Kagan Argued for Government 'Redistribution of Speech'
Supreme Court nominee Elena Kagan said the high court should be focused on ferreting out improper governmental motives when deciding First Amendment cases, arguing that the government’s reasons for restricting free speech were what mattered most and not necessarily the effect of those restrictions on speech.
On the surface, that paragraph seems to reflect a perspective in support of the people's right of free speech. And as she continued her explanation in her paper, the same line of reasoning seemed to prevail. Until we come to this part of her thesis on free speech and what constitutes appropriate government intervention in her opinion.
And since her 'opinions' are now more than relevant, seeing as she has been nominated for the highest court in the land?
The government, she concludes, may not express its disfavor with an opinion or speaker by burdening them with restrictions or prohibitions, unless it can show that their speech is causing some type of public harm.
“The doctrine of impermissible motive, viewed in this light, holds that the government may not signify disrespect for certain ideas and respect for others through burdens on expression,” Kagan wrote. “This does not mean that the government may never subject particular ideas to disadvantage. The government indeed may do so, if acting upon neutral, harm-based reasons.”
Neutral harm based reasoning and impermissible motives? Well there is certainly a novel way of looking at freedom of speech now isn't it.
In essence what the woman said as it concerns her opinion of freedom of speech is simply this. Freedom of speech is to be protected at all costs from interventions and transgressions of the government....."unless and until it can be determined that the speech in questions is causing harm." And once that can be determined, all bets are off.
For those who have never considered the realities being put forth when listening to and watching liberals and socialist progressives wail over their own civil liberties and their own free speech issues, it is relatively simple to decipher. Their view is simple in construct....'don't do as I do, do as I say do." Or in other words, you have no right to limit my speech, simply because you disagree with it. While I on the other hand, am perfectly within my right to limit yours. All that is required is that I simply demonstrate some alleged harm by allowing you to speak.
By all means follow the link and read everything that this woman has to say concerning freedom of speech, then consider these three points.
1. Elana Kagan is a hair's breath away from being confirmed as our next Supreme Court Justice. So barring a major revelation that would immediately disqualify her in the court of public opinion, she will be confirmed.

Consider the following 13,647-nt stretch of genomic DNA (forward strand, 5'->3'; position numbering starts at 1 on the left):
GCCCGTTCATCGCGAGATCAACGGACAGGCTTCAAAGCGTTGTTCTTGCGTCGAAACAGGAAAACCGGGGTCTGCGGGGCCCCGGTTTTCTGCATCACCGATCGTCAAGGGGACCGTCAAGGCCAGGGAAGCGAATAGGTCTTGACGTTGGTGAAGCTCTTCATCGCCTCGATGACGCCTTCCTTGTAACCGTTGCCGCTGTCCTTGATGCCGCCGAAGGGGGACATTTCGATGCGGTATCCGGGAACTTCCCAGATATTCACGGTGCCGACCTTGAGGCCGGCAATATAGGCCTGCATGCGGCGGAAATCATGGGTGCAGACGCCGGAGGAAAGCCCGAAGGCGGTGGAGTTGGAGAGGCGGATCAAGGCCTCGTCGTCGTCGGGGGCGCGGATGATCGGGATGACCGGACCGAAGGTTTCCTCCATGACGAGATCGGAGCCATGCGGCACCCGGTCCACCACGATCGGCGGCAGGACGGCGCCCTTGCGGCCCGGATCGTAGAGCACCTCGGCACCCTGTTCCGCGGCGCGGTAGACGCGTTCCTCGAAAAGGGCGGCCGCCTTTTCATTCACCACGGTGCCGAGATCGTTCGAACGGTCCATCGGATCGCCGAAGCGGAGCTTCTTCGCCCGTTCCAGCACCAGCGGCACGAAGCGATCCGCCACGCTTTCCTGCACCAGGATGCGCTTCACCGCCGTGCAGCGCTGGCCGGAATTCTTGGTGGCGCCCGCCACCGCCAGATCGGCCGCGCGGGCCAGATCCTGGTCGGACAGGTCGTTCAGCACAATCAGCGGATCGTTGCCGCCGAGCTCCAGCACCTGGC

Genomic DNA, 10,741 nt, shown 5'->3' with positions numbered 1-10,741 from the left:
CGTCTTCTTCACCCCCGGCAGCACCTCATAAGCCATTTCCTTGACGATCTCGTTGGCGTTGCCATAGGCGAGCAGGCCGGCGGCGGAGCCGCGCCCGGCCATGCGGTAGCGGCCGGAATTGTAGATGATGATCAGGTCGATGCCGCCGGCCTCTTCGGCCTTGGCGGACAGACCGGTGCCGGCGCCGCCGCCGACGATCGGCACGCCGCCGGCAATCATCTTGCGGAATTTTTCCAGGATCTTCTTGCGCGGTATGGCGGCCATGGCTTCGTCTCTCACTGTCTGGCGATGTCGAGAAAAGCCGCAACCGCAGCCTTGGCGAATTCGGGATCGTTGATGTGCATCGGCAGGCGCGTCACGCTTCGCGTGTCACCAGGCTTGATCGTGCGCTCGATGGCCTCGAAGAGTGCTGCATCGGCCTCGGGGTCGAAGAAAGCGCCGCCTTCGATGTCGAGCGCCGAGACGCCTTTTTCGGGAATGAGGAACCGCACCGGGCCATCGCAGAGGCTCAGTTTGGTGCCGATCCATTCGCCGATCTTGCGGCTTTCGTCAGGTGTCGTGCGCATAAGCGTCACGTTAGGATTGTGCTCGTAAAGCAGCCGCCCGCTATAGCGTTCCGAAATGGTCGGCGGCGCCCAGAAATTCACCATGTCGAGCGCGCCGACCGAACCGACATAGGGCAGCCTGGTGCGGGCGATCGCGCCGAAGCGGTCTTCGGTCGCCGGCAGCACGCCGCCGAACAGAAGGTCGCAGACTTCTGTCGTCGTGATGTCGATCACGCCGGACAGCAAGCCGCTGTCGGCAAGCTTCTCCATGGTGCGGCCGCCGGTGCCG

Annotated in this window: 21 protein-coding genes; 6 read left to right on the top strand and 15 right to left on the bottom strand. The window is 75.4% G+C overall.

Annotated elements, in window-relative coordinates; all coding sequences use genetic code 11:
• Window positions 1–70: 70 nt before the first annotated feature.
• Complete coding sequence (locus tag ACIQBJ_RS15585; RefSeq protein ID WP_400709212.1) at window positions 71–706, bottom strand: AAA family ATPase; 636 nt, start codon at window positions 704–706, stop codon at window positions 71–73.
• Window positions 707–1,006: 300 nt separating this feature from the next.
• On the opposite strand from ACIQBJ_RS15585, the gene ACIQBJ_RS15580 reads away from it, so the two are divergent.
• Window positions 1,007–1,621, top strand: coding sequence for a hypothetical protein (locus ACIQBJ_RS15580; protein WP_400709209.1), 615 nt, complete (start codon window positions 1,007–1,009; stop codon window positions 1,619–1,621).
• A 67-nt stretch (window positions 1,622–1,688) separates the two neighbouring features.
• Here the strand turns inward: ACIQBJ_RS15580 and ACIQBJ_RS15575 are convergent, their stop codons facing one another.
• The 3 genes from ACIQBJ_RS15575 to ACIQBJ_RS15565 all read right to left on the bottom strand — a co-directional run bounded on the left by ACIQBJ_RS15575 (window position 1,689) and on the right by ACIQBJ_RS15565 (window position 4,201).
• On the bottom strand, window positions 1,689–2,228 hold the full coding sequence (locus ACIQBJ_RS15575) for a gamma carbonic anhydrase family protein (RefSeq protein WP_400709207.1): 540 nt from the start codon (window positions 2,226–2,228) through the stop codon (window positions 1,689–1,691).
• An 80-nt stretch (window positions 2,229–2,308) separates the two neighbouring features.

2. Once she is confirmed, she and the three other liberal justices Breyer, Soto Mayer, and Ginsburg will be well on the way to establishing their liberal version of the first amendment and what it represents.
3. There are three other elements involved in the first amendment.
a. freedom of the press.
b. freedom of religion.
c. freedom of assembly.
So how long before these rights come under the same scrutiny by Elena Kagan? How long before these rights become subject to the same tests as those that Elena Kagan would apply to freedom of speech.
How long before freedom of religion is visited by the same liberal construct as Kagan would apply to freedom of speech. How long before the constitutional test for allowing a religion to be practiced, is determined on the basis of whether or not the practice of that religion is causing 'some type of public harm?'
And just in case you are curious? I seriously doubt that standard will be applied to any religion other than Christianity. So no, the religion of peace will be allowed to continue under the auspices of Kagan's other determining factor. And there will be no "determining of improper government motives" for wanting to prohibit intervention against the house of Islam.
And if there is any doubt where this woman stands on freedoms or for how long she has harbored these thoughts...read no further than this little piece on her thoughts on gun control and the right to bear arms. Apparently, we have the right to bear arms right up to the point that she feels we don't. which is most of the time.
Kagan Said She Was `Not Sympathetic' Toward Gun-Rights Claim
Elena Kagan said as a U.S. Supreme Court law clerk in 1987 that she was “not sympathetic” toward a man who contended that his constitutional rights were violated when he was convicted for carrying an unlicensed pistol.
Kagan, whom President Barack Obama nominated to the high court this week, made the comment to Justice Thurgood Marshall, urging him in a one-paragraph memo to vote against hearing the District of Columbia man’s appeal.
The man’s “sole contention is that the District of Columbia’s firearms statutes violate his constitutional right to ‘keep and bear arms,’” Kagan wrote. “I’m not sympathetic.”
Kagan, currently the U.S. solicitor general, has made few public remarks about the Constitution’s Second Amendment. The Supreme Court in 2008 ruled, in a case that overturned the District of Columbia’s handgun ban, that the Constitution protects individual gun rights.